Playing Castle Crashers on the Switch is the sweetest taste of nostalgia. The heavy presence of fart jokes, gaudy enemy design and hyper-speed combat might feel a little overzealous, but even at a decade old, the side scrolling bizarro adventure from The Behemoth still holds up just as great as it did back on the Xbox 360.
But don’t get me misconstrued – Castle Crashers is still great, but this is still the same Remastered Edition that’s been released on um-teen consoles over the past few years. That being said, can you think of a better console than the Switch to play such a fantastic beat ’em up on? And whether that’s with up to four players locally or with strangers or friends online, Castle Crashers is a game that’s best spent in company. You can go through it completely solo, it’s just nowhere near as fun – nothing beats flipping a Joy Con on its side, swinging it to a friend and taking on armies of bad guys together.
Castle Crashers is hectic madness, but its this obscure silliness that makes it the unique, enjoyable experience it is. While not much has changed over the past ten years, the side scrolling meat-and-potatoes stuff with its lite-RPG elements still feel great. Combat is easy to get to grips with – simple hack-and-slash button mashing, with plenty of combos, unlockable weapons and various traits and spells to unlock and master, as well as items to purchase and find.
Button bashing grunts isn’t an issue, purely because the enemy variation is so commendable. As well as endless amounts of foot soldiers, from sword swinging bears and magic shooting lava monsters, Castle Crashers almost continuous flow of fantastic boss fights keeps the game exciting. Creepy dragons with sock puppet hands, lava spewing volcanoes, giant river monsters – each one has a different way of being defeated, each one fun and almost entirely silly.
It’s this simple fluidity that makes the game so gratifying. Defeating these monsters is often tough, yet its satisfying and entirely enjoyable to learn the quirks of each of these combatants and in the end, come out on top.
And fighting these puppet dragons means traversing some really weird and varied environments. While the game keeps you on a pretty limited track, no two levels are alike, from exploring forests and crashing weddings, to taking the fight to alien spaceships, Castle Crashers is as obtuse as it could possibly be. It’s probably one of the reasons that it never feels like it gets old; you can smack enemies all day, but it’s still so much fun hours later.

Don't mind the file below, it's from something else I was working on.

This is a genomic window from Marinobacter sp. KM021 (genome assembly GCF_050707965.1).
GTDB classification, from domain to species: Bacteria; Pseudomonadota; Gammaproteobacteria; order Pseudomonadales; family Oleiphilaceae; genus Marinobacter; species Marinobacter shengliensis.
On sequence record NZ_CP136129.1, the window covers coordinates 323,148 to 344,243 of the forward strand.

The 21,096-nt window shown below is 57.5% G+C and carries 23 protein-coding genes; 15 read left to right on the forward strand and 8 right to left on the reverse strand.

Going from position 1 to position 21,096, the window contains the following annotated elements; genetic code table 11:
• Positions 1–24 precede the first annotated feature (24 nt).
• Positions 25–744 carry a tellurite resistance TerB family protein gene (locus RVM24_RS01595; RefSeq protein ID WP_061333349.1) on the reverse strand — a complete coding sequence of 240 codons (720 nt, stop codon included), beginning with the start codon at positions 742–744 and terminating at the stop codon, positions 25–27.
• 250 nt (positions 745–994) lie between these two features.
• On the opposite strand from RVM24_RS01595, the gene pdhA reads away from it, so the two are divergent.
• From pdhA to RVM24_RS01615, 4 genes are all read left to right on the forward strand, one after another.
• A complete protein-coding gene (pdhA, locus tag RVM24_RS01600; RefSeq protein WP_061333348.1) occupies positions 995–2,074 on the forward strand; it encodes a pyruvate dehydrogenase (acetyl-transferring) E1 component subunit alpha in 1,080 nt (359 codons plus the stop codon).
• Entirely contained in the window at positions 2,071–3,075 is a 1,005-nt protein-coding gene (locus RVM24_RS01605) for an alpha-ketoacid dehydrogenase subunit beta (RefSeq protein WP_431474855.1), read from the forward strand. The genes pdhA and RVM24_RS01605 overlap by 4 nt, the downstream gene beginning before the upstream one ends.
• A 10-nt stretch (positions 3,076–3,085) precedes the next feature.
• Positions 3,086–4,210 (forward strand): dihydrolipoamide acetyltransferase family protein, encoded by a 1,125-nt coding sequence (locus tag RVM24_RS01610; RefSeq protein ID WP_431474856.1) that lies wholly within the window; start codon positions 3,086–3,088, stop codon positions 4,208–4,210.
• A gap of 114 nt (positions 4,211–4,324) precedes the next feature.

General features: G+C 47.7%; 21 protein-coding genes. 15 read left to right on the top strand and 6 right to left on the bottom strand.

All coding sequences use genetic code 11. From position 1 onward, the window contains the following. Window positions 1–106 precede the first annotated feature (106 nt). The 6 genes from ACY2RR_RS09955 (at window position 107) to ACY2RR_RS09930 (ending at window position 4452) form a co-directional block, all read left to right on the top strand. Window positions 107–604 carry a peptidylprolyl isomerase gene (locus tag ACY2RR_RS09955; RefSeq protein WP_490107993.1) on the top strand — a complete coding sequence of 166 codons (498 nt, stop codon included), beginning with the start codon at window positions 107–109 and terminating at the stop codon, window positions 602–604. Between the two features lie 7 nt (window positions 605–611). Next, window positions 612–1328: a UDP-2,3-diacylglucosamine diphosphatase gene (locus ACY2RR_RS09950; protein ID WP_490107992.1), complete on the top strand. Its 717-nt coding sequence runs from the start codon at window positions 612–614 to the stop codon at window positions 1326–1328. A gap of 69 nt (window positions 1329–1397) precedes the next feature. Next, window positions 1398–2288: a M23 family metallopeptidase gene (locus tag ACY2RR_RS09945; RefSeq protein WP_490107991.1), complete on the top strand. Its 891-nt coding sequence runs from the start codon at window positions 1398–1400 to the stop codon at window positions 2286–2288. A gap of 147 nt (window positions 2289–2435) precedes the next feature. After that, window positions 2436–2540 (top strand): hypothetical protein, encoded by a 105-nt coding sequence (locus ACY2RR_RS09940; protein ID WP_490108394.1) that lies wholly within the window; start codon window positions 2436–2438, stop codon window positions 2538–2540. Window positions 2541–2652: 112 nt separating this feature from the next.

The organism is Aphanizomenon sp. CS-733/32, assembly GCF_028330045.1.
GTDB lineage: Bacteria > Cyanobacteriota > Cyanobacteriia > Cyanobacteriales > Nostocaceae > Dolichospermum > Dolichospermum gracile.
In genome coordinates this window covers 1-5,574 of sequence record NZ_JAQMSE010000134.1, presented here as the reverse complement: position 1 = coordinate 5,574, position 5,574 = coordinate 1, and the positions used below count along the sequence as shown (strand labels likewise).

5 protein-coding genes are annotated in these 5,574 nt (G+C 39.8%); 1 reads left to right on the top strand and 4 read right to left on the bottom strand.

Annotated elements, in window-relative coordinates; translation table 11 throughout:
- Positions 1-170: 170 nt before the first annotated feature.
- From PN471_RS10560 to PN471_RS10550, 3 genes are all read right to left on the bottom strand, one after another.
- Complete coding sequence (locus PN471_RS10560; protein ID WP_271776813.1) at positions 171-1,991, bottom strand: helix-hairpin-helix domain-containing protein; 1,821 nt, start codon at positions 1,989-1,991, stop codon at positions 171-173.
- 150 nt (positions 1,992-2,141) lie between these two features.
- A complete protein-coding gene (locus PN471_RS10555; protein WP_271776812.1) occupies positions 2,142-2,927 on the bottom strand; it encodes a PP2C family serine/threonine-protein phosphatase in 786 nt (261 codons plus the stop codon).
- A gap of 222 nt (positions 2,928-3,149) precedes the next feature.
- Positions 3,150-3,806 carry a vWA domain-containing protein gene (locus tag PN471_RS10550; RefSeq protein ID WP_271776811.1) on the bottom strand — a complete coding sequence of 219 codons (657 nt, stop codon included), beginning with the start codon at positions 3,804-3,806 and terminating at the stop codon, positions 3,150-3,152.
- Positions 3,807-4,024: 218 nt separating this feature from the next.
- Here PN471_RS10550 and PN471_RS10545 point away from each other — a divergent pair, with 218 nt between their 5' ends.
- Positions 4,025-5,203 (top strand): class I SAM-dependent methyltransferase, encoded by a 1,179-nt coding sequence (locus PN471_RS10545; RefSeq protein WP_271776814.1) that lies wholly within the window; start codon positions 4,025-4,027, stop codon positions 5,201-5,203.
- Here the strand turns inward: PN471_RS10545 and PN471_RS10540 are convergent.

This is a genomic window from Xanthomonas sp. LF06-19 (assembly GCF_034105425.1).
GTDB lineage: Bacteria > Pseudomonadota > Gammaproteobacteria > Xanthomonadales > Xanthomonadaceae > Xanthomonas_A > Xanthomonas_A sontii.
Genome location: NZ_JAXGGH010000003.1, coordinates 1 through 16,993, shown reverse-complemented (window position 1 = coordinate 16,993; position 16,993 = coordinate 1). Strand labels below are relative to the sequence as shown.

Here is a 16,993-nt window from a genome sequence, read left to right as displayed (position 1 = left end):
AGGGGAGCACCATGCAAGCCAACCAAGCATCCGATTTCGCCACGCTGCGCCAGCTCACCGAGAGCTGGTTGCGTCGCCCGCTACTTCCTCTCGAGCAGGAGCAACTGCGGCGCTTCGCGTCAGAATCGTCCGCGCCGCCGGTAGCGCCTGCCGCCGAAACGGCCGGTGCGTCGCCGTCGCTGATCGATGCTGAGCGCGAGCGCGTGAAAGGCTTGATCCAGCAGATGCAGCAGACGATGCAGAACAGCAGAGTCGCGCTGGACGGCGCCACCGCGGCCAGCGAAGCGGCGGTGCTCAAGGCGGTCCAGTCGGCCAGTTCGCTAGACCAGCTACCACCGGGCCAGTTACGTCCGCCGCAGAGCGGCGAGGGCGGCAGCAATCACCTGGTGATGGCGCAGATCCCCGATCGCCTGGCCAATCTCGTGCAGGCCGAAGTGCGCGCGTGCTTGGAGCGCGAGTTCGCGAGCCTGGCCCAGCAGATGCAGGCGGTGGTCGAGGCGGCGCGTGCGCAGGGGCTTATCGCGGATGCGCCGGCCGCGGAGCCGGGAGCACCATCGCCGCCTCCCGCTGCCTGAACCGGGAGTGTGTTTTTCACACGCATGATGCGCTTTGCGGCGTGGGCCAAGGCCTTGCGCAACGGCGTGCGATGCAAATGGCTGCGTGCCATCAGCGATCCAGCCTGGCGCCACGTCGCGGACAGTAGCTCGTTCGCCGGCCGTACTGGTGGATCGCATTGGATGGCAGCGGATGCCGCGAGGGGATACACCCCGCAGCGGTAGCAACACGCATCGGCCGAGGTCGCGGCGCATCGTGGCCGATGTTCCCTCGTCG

The games campaign on a single run through takes around six to seven hours to complete, but there’s plenty of hidden stuff to go back for, as well as loads of characters to unlock. There’s also an arena mode, where you can take on waves of enemies alone or with a friend and also the Back off Barbarian mini game. Back off Barbarian is an entirely forgettable mode, where you avoid enemies on an isometric board but your controls are mixed up, leaving you to rely on your speed at working out the way your controls have been messed with. It’s fast paced, fun in short bursts but unlikely to warrant much attention, and outside of the scoreboard, you’ll likely try it once and never visit again.
It’s strange to think a game like this would feel so fresh so long after its initial release, but Castle Crashers feels as necessary as it ever did. Very few games can re-release so long after their initial incarnation and still feel so relevant. It’s mostly down to how great it is as a multiplayer game. Leveling up your knights solo can be daunting, especially when you start to unlock more and more, so bringing a friend in who’s being playing to to help you further your progress is not only recommended but honestly a must (and yes, the Switch does support multiple profiles). The game’s much better with company, not only is it more fun, but the difficulty curve can be unforgiving and checkpoints can be few and far between, leading to some grinding, especially for solo players sometimes.
Don’t get me wrong, it’s close, but it’s not perfect. The game runs smoothly in both handheld and definitely doesn’t struggle docked, but I did have a little trouble with lag with online play. It is however early doors, so I’m sure problems like this will be ironed out pretty quickly.
These very few issues aside, the Switch maybe the best incarnation of this Behemoth’s classic. Maybe I’m biased, I clearly have a soft spot for Castle Crashers, the same way I have for titles like Cuphead, but at nearly ten years old, this still feels and plays as brilliantly as it did back then.
REVIEW CODE: A complimentary Nintendo Switch code was provided to Bonus Stage for this review. Please send all review code enquiries to firstname.lastname@example.org.
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Castle Crashers Remastered Review
Gameplay - 9/10
Graphics - 9/10
Sound - 9/10
Replay Value - 9/10
User Review( votes)
The bonkers Beat-‘Em-Up still feels wonderful to play nearly ten years on.